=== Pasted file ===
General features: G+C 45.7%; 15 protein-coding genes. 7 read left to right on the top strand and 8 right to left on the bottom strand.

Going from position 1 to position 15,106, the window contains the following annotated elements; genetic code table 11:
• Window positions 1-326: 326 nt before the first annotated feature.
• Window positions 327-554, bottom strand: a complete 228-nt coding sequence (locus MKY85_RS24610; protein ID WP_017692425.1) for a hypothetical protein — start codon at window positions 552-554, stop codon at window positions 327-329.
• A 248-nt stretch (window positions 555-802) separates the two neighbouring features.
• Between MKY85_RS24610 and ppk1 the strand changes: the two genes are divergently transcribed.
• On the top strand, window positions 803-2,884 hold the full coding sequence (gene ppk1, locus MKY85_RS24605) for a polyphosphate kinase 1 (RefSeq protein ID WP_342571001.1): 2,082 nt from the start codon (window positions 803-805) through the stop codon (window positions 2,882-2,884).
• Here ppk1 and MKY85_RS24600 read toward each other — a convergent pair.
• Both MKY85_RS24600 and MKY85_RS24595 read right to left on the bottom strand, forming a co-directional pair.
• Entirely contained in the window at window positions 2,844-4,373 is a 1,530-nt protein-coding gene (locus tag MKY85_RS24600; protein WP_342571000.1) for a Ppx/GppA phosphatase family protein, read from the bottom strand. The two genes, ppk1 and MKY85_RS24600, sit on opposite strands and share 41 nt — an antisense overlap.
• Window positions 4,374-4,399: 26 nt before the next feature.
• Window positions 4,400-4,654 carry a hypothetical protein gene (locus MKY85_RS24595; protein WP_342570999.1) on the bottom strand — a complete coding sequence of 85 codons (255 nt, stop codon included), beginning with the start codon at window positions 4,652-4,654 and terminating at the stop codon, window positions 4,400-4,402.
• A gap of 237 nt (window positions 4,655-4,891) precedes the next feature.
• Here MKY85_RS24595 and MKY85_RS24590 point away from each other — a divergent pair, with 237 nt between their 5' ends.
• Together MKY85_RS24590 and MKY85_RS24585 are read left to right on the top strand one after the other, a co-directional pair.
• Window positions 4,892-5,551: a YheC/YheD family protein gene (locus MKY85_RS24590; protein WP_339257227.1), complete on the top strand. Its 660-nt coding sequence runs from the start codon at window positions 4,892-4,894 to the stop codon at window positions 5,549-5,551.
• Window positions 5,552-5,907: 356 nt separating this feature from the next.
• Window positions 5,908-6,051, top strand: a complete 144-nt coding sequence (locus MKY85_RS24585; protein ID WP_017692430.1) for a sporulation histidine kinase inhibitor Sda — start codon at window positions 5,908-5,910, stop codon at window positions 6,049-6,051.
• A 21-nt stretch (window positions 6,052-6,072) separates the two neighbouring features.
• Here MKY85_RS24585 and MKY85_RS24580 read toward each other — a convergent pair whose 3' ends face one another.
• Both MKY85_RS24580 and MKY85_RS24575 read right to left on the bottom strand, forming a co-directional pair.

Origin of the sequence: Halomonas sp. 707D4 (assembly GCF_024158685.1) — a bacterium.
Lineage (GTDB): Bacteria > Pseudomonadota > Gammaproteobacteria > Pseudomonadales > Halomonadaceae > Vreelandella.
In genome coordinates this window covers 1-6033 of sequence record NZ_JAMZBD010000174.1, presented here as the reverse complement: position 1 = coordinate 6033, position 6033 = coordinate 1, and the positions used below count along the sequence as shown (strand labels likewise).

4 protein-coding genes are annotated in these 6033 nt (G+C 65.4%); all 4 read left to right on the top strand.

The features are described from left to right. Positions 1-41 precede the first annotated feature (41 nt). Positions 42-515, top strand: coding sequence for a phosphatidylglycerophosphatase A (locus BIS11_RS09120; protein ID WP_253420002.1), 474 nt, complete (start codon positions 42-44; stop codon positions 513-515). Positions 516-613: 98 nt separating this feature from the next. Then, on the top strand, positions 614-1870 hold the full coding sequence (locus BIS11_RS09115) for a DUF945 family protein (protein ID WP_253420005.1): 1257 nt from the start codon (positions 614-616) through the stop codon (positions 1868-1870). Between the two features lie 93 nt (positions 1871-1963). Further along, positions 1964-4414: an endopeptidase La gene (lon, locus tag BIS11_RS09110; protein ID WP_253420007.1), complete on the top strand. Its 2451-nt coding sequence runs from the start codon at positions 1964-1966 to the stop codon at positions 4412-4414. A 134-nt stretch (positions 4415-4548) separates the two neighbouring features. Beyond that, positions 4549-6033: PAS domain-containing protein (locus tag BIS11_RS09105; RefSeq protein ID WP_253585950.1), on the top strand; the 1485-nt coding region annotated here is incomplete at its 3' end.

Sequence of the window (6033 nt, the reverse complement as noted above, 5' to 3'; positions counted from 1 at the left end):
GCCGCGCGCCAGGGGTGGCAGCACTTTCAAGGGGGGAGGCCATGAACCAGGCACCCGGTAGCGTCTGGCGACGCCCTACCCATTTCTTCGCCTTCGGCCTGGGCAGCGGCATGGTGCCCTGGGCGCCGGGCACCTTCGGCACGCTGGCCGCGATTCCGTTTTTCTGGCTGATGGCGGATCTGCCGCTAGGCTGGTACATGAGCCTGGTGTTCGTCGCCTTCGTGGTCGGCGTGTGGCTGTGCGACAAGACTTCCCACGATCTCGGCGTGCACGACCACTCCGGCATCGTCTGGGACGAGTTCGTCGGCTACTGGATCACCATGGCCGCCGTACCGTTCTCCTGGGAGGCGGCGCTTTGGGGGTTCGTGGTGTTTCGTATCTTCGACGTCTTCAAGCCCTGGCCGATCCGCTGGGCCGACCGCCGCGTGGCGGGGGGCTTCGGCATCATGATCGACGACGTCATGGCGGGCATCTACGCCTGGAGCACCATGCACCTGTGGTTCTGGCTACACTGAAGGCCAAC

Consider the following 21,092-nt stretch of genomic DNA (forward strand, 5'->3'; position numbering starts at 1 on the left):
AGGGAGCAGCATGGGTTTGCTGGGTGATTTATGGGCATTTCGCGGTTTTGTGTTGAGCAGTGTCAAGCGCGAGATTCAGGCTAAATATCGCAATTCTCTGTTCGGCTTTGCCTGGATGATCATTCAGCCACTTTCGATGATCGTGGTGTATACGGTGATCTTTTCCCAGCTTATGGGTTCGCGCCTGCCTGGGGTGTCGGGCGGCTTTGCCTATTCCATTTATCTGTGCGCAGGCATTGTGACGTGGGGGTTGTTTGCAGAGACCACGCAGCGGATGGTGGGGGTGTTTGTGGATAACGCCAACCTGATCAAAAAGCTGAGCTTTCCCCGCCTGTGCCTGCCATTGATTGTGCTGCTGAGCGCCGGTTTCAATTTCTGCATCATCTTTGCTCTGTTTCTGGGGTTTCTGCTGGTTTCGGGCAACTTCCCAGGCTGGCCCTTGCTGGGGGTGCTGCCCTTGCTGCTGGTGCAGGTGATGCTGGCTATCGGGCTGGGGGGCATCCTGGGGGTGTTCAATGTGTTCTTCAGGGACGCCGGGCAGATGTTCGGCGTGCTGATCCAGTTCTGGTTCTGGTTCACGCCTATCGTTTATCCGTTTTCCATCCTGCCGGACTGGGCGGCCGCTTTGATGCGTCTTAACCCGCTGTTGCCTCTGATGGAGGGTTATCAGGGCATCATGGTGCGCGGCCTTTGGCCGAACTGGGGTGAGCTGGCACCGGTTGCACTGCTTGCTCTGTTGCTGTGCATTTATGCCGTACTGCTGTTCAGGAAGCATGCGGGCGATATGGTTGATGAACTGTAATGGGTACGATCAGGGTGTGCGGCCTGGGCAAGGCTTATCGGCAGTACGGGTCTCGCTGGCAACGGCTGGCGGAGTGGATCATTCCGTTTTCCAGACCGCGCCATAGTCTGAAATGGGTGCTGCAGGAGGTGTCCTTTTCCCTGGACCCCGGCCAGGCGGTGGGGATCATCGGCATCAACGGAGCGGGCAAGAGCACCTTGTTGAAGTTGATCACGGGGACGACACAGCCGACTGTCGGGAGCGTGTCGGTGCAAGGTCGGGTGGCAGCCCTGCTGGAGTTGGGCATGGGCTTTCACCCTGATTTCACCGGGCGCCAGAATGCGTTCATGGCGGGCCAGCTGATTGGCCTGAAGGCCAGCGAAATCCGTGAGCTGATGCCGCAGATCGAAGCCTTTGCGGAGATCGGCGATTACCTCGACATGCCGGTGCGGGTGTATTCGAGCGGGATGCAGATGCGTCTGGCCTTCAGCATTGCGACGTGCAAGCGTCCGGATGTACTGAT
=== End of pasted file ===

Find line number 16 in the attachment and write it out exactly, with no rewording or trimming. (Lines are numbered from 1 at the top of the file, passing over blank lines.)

• Window positions 4,892-5,551: a YheC/YheD family protein gene (locus MKY85_RS24590; protein WP_339257227.1), complete on the top strand. Its 660-nt coding sequence runs from the start codon at window positions 4,892-4,894 to the stop codon at window positions 5,549-5,551.